On Hold: Vermont Agency of Natural Resources Says No to Smuggs’-Stowe Connector

As summer came to an end in the Green Mountain State, so did plans for the gondola line proposed to connect Smugglers’ Notch Resort and Vail-owned Stowe Mountain Resort. On October 10, both resorts announced they were no longer moving forward with the project. This decision came four months after news of the gondola project leaked. Despite previous statements Smugglers’ Notch made disavowing any such plans for expansion, the project was six years in the making. 

The proposed gondola would have stretched 2,600 feet from Smugglers’ Notch Resort’s Sterling Mountain to Stowe Mountain Resort’s Spruce Peak. With the Notch Road closed in the winter, inter-resort access is currently limited to Snuffy’s: a formerly maintained trail that winds from Stowe’s Spruce Peak to Sterling Pond where there’s a short hike to Rum Runner at Smugglers’ Sterling Lift.

Ted Carrick lays into a turn on Teardrop in the backcountry off of Mt. Mansfield. Grant Wieler

Along Snuffy’s lies a range of backcountry terrain known as the Back Bowls or Birthday Bowls. While this sidecountry is expansive, locals worry about the traffic the gondola’s construction would bring. “I can remember skiing the back bowls [in 1976], when you could go out there weeks after a storm and find fresh lines,” says Mike Timbers, a resident of Underhill, Vermont. “Now, it’s literally like a resort. You go back there and there’s nothing [fresh left]. Of course, everyone deserves the opportunity to earn their turns through a fresh powder stash, Timbers stresses, but “it’s a balance between giving people the opportunity to access nature and at the same time maintaining that natural, pristine habitat.”

In an email sent to Backcountry Magazine, Smugglers’ Notch Resort president Bill Stritlzer acknowledged that “environmental effects can’t be entirely avoided.” The independently owned resort believed that by offering “a total of 152 acres of land with the same characteristics as the Natural area and abutting [the Natural area]” to the state, in exchange for approval of the proposed gondola route, impacts on the natural landscape and local wildlife would be minimized.

The Vermont Agency of Natural Resources did not approve this trade, citing the land designated for the gondola line was not intended for that use. In a memo, forester Brad Greenough of the Barre District Stewardship Team (DST) stated that proposals to connect Smuggler’s Notch Resort and Stowe Mountain Resort had been under review by the DST for the past two years. After dismissing plans for a conventional chairlift to connect the two resorts, the agency unanimously opposed the gondola proposal, saying, “If it does move forward, it will be without the DST’s support and against the strong and unequivocal recommendation of the Barre District Stewardship Team.”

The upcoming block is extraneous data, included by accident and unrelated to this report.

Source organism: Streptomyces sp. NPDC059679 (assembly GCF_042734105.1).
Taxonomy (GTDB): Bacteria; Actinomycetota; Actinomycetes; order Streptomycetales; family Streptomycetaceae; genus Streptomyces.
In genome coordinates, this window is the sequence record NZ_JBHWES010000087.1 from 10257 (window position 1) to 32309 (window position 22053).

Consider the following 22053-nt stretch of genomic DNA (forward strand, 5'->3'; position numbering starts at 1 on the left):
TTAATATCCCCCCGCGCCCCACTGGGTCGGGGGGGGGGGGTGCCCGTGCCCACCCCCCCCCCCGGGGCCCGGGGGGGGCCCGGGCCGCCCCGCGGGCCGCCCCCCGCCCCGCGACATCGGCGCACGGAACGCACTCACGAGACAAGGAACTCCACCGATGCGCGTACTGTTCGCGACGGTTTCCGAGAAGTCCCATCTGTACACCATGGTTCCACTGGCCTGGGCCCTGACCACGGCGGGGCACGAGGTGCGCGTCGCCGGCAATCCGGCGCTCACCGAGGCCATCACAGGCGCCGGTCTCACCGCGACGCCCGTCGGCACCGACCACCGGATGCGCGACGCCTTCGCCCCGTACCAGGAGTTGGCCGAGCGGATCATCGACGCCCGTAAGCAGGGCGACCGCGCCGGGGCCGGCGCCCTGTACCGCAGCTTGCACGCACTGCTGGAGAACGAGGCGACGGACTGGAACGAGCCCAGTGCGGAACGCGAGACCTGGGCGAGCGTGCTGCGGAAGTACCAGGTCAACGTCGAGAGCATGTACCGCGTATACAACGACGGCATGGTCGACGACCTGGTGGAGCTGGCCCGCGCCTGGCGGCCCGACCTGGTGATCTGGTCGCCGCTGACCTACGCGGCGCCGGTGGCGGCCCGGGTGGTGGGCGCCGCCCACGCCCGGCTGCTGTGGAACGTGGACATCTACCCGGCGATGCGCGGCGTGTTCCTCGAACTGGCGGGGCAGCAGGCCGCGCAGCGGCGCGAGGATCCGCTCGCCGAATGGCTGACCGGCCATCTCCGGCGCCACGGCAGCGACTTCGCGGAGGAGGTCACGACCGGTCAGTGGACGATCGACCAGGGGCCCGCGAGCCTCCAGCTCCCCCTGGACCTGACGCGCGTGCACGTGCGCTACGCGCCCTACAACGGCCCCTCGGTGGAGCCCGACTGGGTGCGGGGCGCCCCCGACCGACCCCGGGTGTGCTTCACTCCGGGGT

The DST found the proposal in “conflict with the management goals” of the Mount Mansfield Protected Area—the designated natural area the gondola line would cut right through. In this high-elevation zone, natural communities affected by the proposed gondola route include the Montane Spruce-Fir Forest, the Montane Yellow Birch-Red Spruce Forest and the Bicknell’s thrush nesting habitat.

Grant Wieler chows on fresh powder in the Birthday Bowls located between Smuggs’ and Stowe. Maura Wieler

To further complicate matters, the proposed gondola line, or any possible relocation, would consistently cross or run parallel to the Long Trail and be visible from Sterling Pond and audible from the Sterling Pond Trail. In its entirety, the DST states, “The proposed aerial lift would negatively affect the natural aesthetic of Smugglers’ Notch.”

Following the DST’s report, both Smugglers’ Notch Resort and Stowe Mountain Resort revoked their appeal for the agency to approve the proposal. Now, Smugglers’ Notch Resort is in the process of starting a regional study on the gondola’s potential economic effects compared to its already known environmental impacts.

Morristown, Vermont, resident Grant Weiler reflected on both sides of the gondola project, in the wake of this news. These resorts’ distinct identities, central to local ski culture, persist in large part thanks to their separation. “A connector gondola line would be terrific and awful at the same time,” says Weiler. “Yes. Some of that Smuggs’ culture would be compromised. There’s no question about it. If it were to happen, a lot of conversations would have to be had about housing so that Smuggs’ doesn’t turn into Stowe, where it’s just unaffordable for locals.” But he also sees the potential economic lift it would provide to the small resort and nearby town of Cambridge.

While Smugglers’ Notch Resort did not respond to requests for comment, on October 11 Stritzler said in an interview with Vermont television station WCAX that he believed the economic study would be “positive” and, if so, the resort “will bring that story forward for consideration.” If the results are negative, Stritlzer maintains that the resorts will “just have to go back and keep our ‘not now’ approach to the project.”

For the time being, the plan for a connector gondola between the two neighboring ski areas is on hold. The economic impact report is slated to be finished in the next year.

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